He encourages questions and offers clear, concise answers. He quizzed the kids a bit, like tighten your girth while mounted and raise your irons a hole. He talks about horsemanship along with riding and training.

I believe everyone at the two clinics got something valuable out of it. Even the auditors.

monalisa
Mar. 24, 2011, 12:00 PM
Bernie is one of the best I have seen. Some great riders are also great teachers. Bernie falls into the category.

JenMiller
Mar. 24, 2011, 11:17 PM
Bernie is brilliant!!!! He is relaxed in his teaching (he won't be calling you a dumb bell), and works well with all levels and abilities. He is very encouraging and I am sure you will gain much from the clinic.

Come Shine
Mar. 25, 2011, 10:41 AM
He was the very first clinician I ever saw. Still remember the clinic from 30 odd years ago when I was about 13. The BO told us to really pay attention to his wonderful hands. It was at Sea Fever Farm (don't think it was called that back then) in Calgary with Alan Brand. I remember Ten Speed (jumper pony) and the cool gymnastic exercises.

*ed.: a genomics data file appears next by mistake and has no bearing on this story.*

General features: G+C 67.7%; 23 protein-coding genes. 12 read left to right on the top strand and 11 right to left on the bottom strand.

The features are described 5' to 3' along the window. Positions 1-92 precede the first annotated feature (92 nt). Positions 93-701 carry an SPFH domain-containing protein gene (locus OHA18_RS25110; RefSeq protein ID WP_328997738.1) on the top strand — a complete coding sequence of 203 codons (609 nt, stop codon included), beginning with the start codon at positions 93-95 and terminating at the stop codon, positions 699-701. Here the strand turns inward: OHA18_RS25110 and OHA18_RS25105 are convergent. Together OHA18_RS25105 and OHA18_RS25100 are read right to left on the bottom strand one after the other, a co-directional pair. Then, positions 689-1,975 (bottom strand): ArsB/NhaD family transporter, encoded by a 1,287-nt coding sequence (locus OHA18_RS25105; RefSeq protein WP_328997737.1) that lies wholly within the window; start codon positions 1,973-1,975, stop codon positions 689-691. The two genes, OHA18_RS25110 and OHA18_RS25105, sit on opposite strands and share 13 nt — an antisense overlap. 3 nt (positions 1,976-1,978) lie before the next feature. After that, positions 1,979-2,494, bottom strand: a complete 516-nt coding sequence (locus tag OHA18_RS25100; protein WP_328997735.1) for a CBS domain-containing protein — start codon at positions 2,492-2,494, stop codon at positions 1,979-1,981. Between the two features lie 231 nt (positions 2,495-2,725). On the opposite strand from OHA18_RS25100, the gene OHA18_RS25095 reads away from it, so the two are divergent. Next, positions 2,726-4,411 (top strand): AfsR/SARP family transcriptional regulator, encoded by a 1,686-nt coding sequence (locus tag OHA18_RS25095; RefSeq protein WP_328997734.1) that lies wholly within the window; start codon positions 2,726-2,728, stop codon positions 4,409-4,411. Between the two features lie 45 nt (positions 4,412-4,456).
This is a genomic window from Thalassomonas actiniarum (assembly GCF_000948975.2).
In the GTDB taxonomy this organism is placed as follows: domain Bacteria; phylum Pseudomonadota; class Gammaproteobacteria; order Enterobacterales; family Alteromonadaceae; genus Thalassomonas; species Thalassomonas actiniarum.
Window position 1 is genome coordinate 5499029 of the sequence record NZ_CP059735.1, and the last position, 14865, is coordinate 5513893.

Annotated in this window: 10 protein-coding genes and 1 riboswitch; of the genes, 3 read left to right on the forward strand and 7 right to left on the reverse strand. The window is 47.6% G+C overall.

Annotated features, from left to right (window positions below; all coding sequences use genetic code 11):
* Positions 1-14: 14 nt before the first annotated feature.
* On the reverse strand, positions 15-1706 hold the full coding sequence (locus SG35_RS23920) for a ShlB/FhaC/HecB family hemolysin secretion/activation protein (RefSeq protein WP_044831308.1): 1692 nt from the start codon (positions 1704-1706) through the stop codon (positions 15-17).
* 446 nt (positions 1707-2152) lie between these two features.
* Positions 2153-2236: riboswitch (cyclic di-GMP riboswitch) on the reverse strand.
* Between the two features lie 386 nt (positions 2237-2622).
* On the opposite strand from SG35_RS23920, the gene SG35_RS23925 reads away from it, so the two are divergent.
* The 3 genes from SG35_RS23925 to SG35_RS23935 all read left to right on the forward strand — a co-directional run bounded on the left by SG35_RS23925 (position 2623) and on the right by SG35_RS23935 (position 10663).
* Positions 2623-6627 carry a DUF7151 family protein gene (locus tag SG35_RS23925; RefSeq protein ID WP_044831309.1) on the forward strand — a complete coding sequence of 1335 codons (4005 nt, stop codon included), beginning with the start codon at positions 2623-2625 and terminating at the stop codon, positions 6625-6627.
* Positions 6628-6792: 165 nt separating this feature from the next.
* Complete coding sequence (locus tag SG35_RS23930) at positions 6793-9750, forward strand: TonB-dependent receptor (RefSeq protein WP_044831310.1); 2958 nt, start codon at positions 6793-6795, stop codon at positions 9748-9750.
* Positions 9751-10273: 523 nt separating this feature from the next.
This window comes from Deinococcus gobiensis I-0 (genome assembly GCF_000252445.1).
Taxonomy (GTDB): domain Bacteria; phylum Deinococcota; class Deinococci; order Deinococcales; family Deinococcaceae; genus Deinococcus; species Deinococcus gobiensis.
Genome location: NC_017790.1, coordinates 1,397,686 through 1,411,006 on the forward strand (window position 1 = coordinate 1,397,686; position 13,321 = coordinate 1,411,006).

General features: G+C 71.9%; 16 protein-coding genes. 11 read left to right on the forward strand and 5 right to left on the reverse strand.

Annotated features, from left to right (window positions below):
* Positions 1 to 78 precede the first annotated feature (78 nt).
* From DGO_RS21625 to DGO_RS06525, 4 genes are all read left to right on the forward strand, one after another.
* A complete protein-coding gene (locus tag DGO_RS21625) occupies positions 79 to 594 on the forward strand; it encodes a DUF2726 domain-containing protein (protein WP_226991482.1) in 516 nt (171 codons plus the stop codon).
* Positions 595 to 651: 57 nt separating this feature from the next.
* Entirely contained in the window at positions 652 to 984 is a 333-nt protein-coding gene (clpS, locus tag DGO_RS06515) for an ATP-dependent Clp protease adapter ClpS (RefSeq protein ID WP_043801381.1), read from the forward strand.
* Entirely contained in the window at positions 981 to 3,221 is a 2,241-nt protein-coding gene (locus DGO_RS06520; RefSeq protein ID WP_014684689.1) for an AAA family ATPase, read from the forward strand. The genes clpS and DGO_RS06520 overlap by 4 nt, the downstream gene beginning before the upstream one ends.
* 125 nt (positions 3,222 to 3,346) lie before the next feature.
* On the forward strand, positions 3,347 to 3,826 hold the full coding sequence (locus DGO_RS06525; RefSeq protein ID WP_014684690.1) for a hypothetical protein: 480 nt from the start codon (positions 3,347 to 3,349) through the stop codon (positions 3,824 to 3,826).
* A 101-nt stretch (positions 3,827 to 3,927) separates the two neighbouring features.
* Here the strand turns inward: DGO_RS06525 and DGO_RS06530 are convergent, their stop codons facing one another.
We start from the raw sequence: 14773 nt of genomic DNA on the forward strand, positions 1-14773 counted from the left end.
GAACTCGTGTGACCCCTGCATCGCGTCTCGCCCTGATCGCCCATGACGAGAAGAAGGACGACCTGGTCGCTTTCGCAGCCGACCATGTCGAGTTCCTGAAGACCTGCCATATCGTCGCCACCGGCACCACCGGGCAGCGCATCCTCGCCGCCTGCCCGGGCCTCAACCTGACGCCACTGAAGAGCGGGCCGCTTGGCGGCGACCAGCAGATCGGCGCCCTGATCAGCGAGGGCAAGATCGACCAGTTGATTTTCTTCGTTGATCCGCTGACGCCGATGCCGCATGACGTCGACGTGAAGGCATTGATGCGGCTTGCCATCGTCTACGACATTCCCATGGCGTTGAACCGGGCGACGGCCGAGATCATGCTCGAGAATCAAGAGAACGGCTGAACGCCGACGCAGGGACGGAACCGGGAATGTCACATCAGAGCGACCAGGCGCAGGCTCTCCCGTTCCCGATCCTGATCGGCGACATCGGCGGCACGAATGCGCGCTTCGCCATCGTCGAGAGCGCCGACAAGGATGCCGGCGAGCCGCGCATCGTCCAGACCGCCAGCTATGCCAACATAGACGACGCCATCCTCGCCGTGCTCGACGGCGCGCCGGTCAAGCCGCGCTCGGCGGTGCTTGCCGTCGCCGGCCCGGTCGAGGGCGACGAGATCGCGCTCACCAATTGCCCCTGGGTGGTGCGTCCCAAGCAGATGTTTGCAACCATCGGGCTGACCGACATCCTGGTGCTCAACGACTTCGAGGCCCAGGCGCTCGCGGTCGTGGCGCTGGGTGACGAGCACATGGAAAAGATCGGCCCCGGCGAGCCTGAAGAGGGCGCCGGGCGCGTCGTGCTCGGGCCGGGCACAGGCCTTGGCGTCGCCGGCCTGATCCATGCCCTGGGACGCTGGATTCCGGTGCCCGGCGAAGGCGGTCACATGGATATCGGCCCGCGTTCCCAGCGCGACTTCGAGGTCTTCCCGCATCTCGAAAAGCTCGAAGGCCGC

HRF Second Chance
Mar. 25, 2011, 11:05 AM
I audited his clinic here in Dallas. I loved him and would love to actually ride in a clinic! He seems very tough and did get on and ride one horse.

He's pretty blunt and while I don't think he means to be, I think it comes off a little harsh. He told one girl repeatedly "If you just learned to ride better, you wouldn't need all the gadgets."

I'd go if i could!

snaffle635
Mar. 25, 2011, 02:11 PM